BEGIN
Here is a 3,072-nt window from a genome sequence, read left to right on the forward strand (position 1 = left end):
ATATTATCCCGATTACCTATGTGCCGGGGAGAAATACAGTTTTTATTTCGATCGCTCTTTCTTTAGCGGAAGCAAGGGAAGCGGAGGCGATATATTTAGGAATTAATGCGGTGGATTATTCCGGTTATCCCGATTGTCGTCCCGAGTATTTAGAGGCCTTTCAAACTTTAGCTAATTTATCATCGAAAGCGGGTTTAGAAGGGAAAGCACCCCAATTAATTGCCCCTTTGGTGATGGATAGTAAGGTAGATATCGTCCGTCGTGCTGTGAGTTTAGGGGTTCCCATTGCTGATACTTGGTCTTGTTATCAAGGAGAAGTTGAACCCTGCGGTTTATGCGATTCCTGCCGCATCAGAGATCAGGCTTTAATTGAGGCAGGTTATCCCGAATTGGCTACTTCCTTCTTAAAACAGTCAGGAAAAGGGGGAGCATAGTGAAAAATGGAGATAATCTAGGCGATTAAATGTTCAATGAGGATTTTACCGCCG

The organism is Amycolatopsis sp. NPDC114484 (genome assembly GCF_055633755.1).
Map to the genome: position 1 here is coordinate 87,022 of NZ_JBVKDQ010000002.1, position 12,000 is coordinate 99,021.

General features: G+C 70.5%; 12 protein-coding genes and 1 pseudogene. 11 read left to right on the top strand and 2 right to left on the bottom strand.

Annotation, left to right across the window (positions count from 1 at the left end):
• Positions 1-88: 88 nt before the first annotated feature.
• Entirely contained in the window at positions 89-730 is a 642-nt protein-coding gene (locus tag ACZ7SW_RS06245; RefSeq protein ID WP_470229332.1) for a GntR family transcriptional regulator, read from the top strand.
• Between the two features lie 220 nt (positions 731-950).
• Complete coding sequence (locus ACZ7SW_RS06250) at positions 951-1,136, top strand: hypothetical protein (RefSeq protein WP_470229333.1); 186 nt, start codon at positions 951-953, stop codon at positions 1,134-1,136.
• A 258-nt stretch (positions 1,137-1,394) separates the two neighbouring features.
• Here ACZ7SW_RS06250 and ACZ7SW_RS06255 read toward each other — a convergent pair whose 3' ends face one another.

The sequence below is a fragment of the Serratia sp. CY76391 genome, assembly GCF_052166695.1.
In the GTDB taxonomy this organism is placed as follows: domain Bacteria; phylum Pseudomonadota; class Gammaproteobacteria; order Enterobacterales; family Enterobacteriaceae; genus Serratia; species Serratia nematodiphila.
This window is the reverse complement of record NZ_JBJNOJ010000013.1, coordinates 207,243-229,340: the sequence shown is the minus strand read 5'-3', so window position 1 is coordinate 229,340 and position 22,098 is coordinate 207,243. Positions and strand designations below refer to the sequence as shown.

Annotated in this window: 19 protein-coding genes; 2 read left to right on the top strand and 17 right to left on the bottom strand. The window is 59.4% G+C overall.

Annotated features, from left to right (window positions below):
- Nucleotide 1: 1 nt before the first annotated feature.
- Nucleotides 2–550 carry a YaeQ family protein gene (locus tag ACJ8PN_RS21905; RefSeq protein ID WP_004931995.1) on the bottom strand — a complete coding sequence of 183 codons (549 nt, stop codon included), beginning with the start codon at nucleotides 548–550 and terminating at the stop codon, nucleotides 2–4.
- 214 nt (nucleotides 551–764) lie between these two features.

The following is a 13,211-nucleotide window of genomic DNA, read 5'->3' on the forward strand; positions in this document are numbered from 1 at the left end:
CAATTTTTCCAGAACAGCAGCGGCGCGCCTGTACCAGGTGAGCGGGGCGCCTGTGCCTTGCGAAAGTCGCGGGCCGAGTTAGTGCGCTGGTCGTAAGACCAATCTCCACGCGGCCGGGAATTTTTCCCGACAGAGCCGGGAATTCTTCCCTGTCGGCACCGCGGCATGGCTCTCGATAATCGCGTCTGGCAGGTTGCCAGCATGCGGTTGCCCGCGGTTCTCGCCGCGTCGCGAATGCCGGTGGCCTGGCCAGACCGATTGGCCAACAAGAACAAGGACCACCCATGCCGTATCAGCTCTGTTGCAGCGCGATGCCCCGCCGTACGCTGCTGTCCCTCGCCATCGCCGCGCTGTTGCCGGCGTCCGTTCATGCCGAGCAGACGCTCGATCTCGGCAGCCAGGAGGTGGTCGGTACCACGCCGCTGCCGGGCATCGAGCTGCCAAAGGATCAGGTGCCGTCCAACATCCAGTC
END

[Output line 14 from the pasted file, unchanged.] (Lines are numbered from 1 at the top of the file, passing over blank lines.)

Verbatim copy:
In the GTDB taxonomy this organism is placed as follows: domain Bacteria; phylum Pseudomonadota; class Gammaproteobacteria; order Enterobacterales; family Enterobacteriaceae; genus Serratia; species Serratia nematodiphila.